As mentioned, because different receptors detect different sensations, it’s possible your child will seem defensive to some sensations and seek others.
- Encourage oral-motor play before meal times such as blowing bubbles, chewing on oral toys, etc.
- Chewing on ice before a meal may decrease sensitivity to food textures
- Remove all tags from new clothes, shop for clothes that are soft and/or seamless.
- Massage the limbs before dressing your child, or encourage them to do this themselves if they’re older. Using deep-pressure massage may help your child tolerate clothing better.
- At school, have your child line up at the end of the line and have a coat hook at the end of the row. This is helpful because it will be less likely they’ll get bumped into and touched by others.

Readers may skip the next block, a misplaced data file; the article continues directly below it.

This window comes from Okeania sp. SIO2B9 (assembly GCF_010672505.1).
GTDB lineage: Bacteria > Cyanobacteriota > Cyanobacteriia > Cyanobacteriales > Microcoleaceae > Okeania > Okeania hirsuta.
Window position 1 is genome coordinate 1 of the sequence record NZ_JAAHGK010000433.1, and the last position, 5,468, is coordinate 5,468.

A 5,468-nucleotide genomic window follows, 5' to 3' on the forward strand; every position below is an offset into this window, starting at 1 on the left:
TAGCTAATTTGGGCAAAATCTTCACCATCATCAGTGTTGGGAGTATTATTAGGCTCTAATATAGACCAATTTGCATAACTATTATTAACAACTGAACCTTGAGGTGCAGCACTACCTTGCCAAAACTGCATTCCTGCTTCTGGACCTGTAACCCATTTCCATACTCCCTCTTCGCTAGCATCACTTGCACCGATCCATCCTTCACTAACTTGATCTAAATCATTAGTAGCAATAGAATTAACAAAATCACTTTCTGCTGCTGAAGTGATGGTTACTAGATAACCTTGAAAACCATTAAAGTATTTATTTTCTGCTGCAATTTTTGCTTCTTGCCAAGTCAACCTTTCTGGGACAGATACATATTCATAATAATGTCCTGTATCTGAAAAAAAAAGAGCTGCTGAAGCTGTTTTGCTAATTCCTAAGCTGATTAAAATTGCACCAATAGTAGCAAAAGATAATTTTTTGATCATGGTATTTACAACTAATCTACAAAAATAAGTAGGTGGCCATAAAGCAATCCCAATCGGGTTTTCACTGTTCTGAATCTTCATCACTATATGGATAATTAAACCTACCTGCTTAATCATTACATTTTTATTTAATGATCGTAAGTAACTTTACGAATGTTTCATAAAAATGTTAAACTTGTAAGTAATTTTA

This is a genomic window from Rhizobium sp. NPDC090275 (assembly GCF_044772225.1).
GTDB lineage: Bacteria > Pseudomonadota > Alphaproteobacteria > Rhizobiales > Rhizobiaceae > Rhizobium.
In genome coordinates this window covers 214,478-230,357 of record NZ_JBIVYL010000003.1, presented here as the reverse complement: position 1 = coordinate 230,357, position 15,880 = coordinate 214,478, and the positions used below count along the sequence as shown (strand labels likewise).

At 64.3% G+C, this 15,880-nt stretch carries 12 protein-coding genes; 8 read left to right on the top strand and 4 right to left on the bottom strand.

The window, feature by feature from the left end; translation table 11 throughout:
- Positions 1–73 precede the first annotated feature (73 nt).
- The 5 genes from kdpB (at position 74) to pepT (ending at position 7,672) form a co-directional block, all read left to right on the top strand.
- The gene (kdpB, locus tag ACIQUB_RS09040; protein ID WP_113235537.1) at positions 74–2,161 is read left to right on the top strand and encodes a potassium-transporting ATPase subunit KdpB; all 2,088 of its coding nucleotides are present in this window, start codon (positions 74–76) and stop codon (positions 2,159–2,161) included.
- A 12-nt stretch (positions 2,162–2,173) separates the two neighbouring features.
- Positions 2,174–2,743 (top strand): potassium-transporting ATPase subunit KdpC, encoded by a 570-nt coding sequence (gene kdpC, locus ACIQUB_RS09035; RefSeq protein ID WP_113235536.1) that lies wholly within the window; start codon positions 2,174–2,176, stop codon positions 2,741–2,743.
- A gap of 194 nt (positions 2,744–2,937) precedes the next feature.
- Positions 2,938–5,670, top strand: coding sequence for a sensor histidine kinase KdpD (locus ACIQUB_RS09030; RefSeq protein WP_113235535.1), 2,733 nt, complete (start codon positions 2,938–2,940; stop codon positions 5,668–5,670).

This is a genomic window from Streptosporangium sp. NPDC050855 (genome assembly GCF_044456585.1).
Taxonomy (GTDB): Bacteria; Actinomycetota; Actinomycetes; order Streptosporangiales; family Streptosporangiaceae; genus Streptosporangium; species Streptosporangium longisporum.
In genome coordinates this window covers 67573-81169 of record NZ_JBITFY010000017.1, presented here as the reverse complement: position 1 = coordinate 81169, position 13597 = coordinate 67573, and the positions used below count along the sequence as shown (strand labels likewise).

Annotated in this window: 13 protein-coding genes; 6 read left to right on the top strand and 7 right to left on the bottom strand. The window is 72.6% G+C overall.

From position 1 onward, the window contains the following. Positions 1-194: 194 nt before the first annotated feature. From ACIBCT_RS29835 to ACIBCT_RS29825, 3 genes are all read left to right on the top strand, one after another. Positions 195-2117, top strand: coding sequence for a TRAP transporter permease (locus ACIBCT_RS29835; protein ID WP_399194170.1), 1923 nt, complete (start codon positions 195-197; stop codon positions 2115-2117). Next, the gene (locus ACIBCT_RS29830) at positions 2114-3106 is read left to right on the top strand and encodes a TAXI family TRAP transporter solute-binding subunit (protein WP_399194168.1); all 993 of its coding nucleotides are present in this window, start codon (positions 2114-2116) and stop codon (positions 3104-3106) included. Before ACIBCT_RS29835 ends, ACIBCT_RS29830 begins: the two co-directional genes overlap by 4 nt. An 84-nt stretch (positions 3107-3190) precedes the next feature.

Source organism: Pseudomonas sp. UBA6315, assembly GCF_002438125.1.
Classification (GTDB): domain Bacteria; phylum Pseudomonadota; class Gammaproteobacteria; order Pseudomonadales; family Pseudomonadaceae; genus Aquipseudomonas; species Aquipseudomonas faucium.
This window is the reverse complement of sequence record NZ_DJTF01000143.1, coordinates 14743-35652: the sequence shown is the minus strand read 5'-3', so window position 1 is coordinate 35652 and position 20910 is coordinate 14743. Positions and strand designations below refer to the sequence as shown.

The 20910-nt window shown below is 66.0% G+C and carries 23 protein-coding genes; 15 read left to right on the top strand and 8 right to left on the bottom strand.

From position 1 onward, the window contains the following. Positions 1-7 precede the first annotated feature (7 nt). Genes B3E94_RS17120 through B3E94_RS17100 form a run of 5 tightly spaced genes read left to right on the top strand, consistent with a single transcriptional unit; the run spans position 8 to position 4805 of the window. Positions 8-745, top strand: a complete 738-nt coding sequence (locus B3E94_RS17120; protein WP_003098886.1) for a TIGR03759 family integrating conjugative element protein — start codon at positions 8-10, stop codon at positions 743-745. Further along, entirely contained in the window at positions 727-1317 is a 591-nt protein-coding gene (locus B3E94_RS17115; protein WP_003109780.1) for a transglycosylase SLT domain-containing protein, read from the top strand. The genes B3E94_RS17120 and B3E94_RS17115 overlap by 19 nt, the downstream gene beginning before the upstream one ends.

- Schools should modify art activities so there’s less tactile input. For example, providing a rolling pin and tools with Play-Doh instead of using only their hands. Or providing paintbrushes instead of finger painting activities.
- Heavy work and deep-pressure activities. (Proprioceptive input)
- Create opportunities for messy play with sensory bins, water tables, sandboxes, etc.
- Texture touch boxes
- Use touch-and-feel books, tactile fidget toys, slimes, putty, etc.
- Offer opportunities to experience many different textures. For example, at the park, get your child to feel the bark on a tree, the grass, the rocks, etc, and talk about those experiences.